I dislike that segment because it’s unnecessary. Certainly, the story paints Picard as a bit of a lothario in his youth, which is very different than the Captain he becomes later, and his attempt at a relationship with Batanides serves both primary themes of the story in that Picard evidently regrets never doing so and that he manifestly fails to make a positive change in his past. However, the romance not only feels forced in terms of the script but also falls into the TNG trope that men and women simply cannot be friends. There must be some sort of romantic tension between them, and Batanides, rather than being a capable, 24th Century woman therefore gets sacrificed on the altar of TNG’s regressive attitudes regarding the sexes.
The other issue is that neither of the performances offered by J.C. Brandy nor Ned Vaughn can hold a candle to those provided by either John De Lancie or Patrick Stewart. Vaughn’s Zweller comes off not so much as callow as completely flat, and well, Brandy brings little beyond a certain youthful earnestness to Batanides, which renders Picard’s interest in her all the more confusing. Thus far, Picard’s love interests have had a certain roguish charm (Vash) or exuded competence (Nella Daren), so the match up with Batanides must be one steeped in nostalgia, which is a bit creepy.
The overall takeaway from the show—that we are a result of every decision we have made—seemed life-changing to a twelve year old version of myself, but at thirty eight, I’ve already learned this lesson. Plus, there’s too little invested in Picard’s life as a lieutenant for us to get a sense of how terrible it really is. Credit where credit is due, the conversation that takes place between O-2 Picard and Riker and Troi is a masterpiece of damnation by faint praise. There are plenty of examples in television in which less is more, but this isn’t one of them. The short duration of the sequence robs the rest of the episode of any real stakes. We know Q will return Captain Picard to his regular life, no matter how perfect a decision it may be to let him stew in the alternate future just a heartbeat too long. “Tapestry” falls too early in the season. The death of Captain Picard is at least season finale-worthy.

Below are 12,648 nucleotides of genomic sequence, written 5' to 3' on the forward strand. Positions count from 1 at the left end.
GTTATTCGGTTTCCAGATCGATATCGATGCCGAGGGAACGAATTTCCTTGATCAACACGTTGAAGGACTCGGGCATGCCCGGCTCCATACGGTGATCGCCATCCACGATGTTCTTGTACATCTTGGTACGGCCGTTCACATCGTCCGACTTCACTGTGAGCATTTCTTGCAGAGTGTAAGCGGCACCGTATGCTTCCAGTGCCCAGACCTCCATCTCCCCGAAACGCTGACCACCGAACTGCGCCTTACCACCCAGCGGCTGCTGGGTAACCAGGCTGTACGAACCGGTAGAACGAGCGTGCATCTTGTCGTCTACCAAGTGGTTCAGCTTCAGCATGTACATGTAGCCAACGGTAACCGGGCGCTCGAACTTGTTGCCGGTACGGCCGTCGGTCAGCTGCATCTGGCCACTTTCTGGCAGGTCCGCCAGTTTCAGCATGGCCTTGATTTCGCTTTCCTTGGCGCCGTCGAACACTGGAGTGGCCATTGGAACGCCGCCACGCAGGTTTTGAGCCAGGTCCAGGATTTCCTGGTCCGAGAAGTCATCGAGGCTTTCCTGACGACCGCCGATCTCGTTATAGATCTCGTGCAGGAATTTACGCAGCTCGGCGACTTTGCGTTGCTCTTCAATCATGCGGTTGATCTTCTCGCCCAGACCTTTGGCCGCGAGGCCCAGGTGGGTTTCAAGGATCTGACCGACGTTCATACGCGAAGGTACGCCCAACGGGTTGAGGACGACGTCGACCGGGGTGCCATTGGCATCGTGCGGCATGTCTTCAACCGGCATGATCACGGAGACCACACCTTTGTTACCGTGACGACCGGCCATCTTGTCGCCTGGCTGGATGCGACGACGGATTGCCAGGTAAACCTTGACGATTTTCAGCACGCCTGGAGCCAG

Furthermore, few of the “insights” we’re granted into a younger Picard make sense. Part of the downside of having Stewart play Picard playing himself in his twenties is that we never see that version of Picard. We’re told he’s a lothario, but he flubs every interaction with a potential romantic interest in the episode. We’re told he’s daring, which we already know, so his willingness to stand up for his friends isn’t particularly shocking. It all just falls flat.
Really, the scenes between Captain Picard and Q are the highlights of an otherwise dull episode. When Picard informs Q that he refuses to believe that Q is in charge of the afterlife? That’s possibly one of the best lines in TNG, if not all of Trek. De Lancie is everything we’ve come to expect of Q—mercurial, flighty, and yet working toward a greater purpose, and I have to admit that the decision to circle back to Picard’s laughter after he’s stabbed is inspired. I’m simply not convinced those sequences are enough to save what is otherwise a drearily predictable episode.
Two cups of tepid Earl Grey Tea and a slightly dirty saucer.
Stray Thoughts from the Couch:
- If the name “Marta Batanides” sounds familiar, it should. She’s referenced in Star Trek: Picard as being Captain to Alonzo Vandermeer’s first officer in “Broken Pieces.”
- Yes, yes, I know that Crusher and Picard never engage in a romantic relationship, but let’s be honest. The romantic tension between them is so thick that it nearly strangles their characters.
- Clive Church is FANTASTIC as Maurice Picard, but really, who in his right mind could be disappointed by Picard????
- Y’all, I really, really want to like this episode, but I just can’t.